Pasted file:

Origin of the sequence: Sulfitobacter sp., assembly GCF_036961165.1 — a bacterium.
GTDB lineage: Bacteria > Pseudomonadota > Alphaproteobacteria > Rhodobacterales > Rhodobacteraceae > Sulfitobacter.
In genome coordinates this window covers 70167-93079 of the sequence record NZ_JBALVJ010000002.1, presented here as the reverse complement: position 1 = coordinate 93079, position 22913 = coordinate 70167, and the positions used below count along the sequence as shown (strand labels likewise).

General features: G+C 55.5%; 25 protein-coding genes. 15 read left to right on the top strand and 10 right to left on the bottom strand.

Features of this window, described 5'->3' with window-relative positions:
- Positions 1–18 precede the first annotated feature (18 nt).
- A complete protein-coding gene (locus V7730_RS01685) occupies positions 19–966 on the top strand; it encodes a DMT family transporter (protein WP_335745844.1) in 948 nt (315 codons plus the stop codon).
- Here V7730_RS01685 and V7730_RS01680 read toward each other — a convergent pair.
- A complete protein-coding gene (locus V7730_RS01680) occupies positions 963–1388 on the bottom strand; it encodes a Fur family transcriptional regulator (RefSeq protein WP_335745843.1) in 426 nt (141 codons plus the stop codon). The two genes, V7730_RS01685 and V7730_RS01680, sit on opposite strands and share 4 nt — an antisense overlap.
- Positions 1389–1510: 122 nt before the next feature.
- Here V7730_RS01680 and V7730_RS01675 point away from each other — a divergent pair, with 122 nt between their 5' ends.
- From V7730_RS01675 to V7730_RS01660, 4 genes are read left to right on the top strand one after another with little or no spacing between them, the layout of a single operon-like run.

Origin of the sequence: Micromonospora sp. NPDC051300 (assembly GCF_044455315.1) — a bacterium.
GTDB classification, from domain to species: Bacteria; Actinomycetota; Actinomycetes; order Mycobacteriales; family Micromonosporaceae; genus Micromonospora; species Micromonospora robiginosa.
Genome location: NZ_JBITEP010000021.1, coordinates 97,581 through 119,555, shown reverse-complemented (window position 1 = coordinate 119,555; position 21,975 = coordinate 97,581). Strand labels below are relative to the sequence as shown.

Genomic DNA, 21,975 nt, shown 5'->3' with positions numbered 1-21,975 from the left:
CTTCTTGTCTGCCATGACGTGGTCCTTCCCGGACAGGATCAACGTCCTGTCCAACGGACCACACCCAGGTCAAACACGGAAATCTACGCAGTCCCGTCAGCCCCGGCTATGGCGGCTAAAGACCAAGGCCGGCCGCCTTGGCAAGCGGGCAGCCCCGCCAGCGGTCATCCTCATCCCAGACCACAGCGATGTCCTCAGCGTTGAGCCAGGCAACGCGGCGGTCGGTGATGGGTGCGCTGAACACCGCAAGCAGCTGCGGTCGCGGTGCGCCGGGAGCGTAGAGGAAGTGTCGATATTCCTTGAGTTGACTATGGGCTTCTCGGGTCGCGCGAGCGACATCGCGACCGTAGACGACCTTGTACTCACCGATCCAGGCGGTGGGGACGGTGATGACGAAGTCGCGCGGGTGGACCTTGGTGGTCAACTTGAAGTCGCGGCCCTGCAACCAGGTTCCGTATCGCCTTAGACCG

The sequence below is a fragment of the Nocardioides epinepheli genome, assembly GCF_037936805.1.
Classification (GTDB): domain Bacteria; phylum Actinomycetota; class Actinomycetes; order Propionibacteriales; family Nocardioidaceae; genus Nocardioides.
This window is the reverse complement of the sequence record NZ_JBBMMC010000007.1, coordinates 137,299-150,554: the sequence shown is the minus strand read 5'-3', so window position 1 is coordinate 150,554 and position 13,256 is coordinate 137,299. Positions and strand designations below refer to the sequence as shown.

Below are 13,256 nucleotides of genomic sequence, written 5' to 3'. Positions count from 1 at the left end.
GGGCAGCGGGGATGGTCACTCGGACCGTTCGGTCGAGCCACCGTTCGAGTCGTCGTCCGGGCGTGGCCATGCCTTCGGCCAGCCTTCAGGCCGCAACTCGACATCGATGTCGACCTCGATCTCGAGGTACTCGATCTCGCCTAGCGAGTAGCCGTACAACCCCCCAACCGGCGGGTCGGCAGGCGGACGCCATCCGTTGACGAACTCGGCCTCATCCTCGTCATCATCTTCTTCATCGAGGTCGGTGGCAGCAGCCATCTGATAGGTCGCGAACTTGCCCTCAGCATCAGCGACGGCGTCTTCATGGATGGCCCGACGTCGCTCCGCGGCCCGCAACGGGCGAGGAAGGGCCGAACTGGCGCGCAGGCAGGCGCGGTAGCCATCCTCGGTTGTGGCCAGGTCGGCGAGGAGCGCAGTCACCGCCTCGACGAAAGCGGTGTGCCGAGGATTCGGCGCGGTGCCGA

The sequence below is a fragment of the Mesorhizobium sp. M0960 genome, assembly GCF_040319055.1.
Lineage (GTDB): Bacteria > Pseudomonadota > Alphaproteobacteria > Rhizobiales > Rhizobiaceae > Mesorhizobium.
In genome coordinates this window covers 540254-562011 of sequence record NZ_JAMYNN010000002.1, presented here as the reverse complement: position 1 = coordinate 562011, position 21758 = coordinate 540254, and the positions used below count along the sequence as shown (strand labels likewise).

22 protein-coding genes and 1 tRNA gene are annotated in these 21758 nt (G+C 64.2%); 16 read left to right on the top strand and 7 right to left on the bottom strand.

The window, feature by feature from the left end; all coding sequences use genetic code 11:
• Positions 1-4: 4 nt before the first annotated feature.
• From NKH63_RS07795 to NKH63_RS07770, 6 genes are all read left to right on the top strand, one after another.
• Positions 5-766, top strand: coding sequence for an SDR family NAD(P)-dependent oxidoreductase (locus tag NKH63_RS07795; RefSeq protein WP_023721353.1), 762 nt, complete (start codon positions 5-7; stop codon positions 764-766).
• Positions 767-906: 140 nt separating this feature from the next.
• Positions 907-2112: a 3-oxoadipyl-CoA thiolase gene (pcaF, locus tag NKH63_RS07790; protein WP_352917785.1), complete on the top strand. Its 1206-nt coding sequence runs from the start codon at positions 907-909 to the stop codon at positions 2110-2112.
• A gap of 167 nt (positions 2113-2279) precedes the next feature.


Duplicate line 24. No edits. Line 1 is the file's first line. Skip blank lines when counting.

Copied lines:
Lineage (GTDB): Bacteria > Pseudomonadota > Alphaproteobacteria > Rhizobiales > Rhizobiaceae > Mesorhizobium.